Map of Burma, India, China, Thailand, Bangladesh, Bay of Bengal
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Burma is also known as the Republic of the Union of Myanmar. Burma is in south-east Asia, bordering Bangladesh, India, China, Laos and Thailand, with which it shares part of the Malay Peninsula, going from the Bay of Bengal into the Andaman Sea. There is evidence of Homo erectus having lived in the region over 400,000 years ago, and that city states had developed by the 9th century CE. By the 12th and 13th centuries, two major empires controlled Southeast Asia, the Khmer and the Bagan, however, they were soon toppled by the invading Mongol army. The region fell into fragmentation, eventually two major kingdoms known as the Ava and Hathawaddy Kingdoms grew dominant and constantly went to war. Despite this turmoil, cultural synchronization flourished throughout the kingdoms and smaller territories. In the 16th century, nearly all fragments united, led by King Bayimanung. The kingdom collapsed at his death, but reunited in time to fight off the Siamese Empire. In 1614 and 1615 Portuguese settlers attempted to settle and claim the land

The kingdom again fell and again reunited in 1759 in time to drive off the British, followed by the Siamese again in 1767, then four invasion attempts by China in 1776. Burma and Siam went to war again in 1885, resulting in a stalemate and Siam retaking ancient territories. This began the downfall of Burma, as the next war was the Anglo-Burmese war with the British, who gained a third of the kingdom, and another third in the second Anglo-Burmese war in 1852 and the last third in the Anglo-Burmese war in 1885. The city-state of Mandalay was annexed by Britain in 1886. Resentment was ubiquitous since the first war, resulting in riots all over conquered territory. In 1937, Burma became a separately administered colony, which did little to quell violence.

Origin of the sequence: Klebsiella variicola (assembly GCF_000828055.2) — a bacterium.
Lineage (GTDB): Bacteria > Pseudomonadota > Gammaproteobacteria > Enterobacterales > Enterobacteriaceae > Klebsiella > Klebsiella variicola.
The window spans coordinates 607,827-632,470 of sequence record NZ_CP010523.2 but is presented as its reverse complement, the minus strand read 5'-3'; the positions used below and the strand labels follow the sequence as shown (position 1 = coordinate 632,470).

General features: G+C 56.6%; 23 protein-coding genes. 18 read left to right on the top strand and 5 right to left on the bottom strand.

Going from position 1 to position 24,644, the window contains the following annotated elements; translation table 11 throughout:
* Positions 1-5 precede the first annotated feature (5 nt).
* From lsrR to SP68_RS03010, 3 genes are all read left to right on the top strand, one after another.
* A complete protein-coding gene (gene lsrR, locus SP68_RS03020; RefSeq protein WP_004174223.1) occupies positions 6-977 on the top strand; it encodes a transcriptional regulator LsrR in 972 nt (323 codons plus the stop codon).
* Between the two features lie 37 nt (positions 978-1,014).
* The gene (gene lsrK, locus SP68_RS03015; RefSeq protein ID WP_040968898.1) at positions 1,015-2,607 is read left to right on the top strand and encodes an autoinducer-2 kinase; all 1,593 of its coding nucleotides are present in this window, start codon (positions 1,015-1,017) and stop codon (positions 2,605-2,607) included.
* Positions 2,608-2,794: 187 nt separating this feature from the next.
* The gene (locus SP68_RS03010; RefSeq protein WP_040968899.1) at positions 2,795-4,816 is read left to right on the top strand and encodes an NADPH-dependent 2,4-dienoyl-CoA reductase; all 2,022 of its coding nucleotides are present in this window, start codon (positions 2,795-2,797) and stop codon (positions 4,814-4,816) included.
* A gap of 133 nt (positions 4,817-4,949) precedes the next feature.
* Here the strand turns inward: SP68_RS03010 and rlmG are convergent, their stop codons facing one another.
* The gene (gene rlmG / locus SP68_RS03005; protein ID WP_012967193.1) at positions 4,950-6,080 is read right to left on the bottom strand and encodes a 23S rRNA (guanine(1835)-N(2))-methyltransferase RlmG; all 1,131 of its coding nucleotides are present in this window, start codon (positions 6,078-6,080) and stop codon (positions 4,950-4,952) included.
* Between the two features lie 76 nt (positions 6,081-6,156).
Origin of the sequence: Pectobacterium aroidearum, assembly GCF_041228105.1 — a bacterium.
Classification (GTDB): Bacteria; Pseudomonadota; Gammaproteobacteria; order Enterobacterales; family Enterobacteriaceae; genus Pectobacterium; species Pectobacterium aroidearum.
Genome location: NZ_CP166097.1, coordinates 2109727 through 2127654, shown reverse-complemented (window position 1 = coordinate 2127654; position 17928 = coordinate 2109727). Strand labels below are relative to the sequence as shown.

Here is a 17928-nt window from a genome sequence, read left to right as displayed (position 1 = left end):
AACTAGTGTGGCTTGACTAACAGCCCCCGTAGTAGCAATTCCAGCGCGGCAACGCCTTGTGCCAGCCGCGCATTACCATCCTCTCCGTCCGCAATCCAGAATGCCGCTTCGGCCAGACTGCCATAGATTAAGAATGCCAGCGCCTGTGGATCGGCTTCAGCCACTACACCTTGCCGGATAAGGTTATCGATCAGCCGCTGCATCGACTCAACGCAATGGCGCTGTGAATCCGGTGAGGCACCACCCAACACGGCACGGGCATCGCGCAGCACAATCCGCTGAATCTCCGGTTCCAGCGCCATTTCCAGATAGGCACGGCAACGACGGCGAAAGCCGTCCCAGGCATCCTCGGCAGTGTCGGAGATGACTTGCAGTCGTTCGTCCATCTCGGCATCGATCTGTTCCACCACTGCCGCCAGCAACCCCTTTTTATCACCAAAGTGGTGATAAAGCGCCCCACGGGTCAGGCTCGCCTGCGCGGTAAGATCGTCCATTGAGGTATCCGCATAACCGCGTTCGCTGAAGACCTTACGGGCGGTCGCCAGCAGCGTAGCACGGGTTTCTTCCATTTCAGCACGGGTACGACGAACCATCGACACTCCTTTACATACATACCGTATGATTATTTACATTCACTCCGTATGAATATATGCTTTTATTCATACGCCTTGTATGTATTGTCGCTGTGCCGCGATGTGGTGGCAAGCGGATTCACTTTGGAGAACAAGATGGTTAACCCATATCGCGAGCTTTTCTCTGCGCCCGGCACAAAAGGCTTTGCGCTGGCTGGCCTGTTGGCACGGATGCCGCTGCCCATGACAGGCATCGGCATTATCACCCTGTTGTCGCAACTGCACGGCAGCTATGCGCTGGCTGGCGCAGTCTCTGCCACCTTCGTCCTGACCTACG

In 1940, Aung San formed the Burma-Indonesian Army in Japan, just before it entered WWII. Japan quickly took the country from the British and instituted martial rule in 1942. Japanese rule ended with WWII, but Burma was left devastated from constant fighting. Burma declared itself independent in 1948 as the Union of Burma. The country spent 1962-1988 under military rule after a coup. Martial law was then declared to answer all the violent protests. The country renamed itself in 1989 and had its first free election in 1990. The country has rated 180 out of 183 in the Corruption Perception Index and is today highly notorious for human trafficking, forced labor, few rights for women, and has the most brutal military in the world. The government describes the Rohingya minority as 'the least wanted people' to justify expelling them from the country and giving them almost no rights as human beings, including making each couple sign a contract to have no more than two children, making them the most persecuted people in the world. Burma is the second largest producer of opium.

Burma met the worst natural disaster in its history in the form of Cyclone Nargis in 2008, which killed 138,000 people. The country is home to hundreds of protected species.

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